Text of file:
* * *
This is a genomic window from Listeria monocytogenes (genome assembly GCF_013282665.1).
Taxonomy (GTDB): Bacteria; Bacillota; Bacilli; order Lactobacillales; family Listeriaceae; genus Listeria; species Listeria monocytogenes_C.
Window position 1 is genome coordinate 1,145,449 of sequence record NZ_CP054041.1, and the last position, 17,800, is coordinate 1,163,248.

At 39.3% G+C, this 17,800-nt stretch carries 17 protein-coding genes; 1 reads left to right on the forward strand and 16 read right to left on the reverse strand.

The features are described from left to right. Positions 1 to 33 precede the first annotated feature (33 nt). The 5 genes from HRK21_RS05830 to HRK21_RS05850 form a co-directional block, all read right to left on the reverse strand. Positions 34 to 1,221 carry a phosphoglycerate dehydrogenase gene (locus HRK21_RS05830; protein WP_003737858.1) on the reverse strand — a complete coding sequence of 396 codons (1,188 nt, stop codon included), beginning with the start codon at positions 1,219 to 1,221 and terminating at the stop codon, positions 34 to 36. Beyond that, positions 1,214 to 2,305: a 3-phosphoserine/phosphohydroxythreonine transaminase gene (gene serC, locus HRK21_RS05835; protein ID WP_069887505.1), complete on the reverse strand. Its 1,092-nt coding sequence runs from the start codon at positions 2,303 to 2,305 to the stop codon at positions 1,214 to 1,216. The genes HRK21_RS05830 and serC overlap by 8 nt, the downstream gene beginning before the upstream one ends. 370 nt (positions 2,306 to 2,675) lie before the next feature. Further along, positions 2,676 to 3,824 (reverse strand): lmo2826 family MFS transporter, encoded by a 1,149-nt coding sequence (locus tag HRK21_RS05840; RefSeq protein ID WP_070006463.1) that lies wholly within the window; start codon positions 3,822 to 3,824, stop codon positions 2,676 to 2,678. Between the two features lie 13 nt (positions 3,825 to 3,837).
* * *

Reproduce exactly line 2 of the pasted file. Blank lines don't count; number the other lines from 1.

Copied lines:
Taxonomy (GTDB): Bacteria; Bacillota; Bacilli; order Lactobacillales; family Listeriaceae; genus Listeria; species Listeria monocytogenes_C.